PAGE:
The other day my friend Lynn went to the hospital for an outpatient procedure. The plan was to place a stent in his heart. Lynn expected to go home that afternoon, but during the procedure something went terribly wrong.

The surgeon made a critical mistake. While making a turn on its way to the intended destination in Lynn’s heart, the tube he was working with became obstructed. He tried to force it, and accidently tore a piece of artery in Lynn’s heart. It took an emergency open heart surgery to correct this mistake and save Lynn’s life.

Fortunately, Lynn survived and is well into the process of making a full recovery. While I was visiting him in the hospital, he shared a story with me that I will never forget.

He was awake during the procedure! He watched the entire series of events play out – that is, until he was put to sleep for the open heart surgery.

He said he had no problem watching the monitor until the mistake happened. That mistake changed everything. Lynn shared with me the unbelievable sensation he had when the mistake was made. When he saw it on the monitor, he immediately looked at the surgeon and the surgeon looked at him.

In that instant, he realized he may only have a few minutes to live. He was literally looking at the monitor watching himself die.

How many people do you know who are, in essence, watching themselves die a little more each day?

They wake up in the morning and go about their day, teasing themselves into thinking that someday, somehow, something will change and everything will be better. Yet they never take action to change their situation. Yesterday becomes today, today fades into tomorrow and everything gets blurred. The three days that define their life are just tiny pieces of a mosaic that points to impending disaster. Yet they remain paralyzed within that way of life just as Lynn was pinned to his gurney.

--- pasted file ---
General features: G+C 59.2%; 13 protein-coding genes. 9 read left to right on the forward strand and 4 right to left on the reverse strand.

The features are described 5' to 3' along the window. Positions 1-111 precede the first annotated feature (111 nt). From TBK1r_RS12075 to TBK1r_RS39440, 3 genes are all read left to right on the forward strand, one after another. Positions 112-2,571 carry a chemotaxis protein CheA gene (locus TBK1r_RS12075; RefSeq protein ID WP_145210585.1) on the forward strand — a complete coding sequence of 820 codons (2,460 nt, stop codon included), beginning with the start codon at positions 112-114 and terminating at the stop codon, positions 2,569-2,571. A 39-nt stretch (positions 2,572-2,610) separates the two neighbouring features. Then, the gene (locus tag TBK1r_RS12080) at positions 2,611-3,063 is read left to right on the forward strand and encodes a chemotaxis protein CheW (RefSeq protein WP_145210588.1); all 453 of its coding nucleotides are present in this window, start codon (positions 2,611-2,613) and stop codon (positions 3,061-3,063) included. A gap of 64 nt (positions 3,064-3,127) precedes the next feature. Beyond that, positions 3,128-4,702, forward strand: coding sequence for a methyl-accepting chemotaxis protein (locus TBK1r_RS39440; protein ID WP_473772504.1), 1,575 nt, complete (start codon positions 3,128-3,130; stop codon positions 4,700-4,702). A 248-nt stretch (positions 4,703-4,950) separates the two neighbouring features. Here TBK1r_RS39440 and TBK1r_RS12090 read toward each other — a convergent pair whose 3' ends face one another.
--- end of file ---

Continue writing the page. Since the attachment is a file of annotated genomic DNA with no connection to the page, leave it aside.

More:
It doesn’t have to be that way. There is a way out.

If you know someone like that, challenge them by asking what they really want in life. Dig deep. Follow that question by asking what three things they need to actually do today that could put them in the best position to have what they want tomorrow. Then ask for permission to hold them accountable.

If that person is you, then you may need to ask yourself the tough questions, and then seek others who will hold you accountable.

If you commit to these three steps, you could help somebody break away from the death grip of mediocrity. The life you save might even be your own.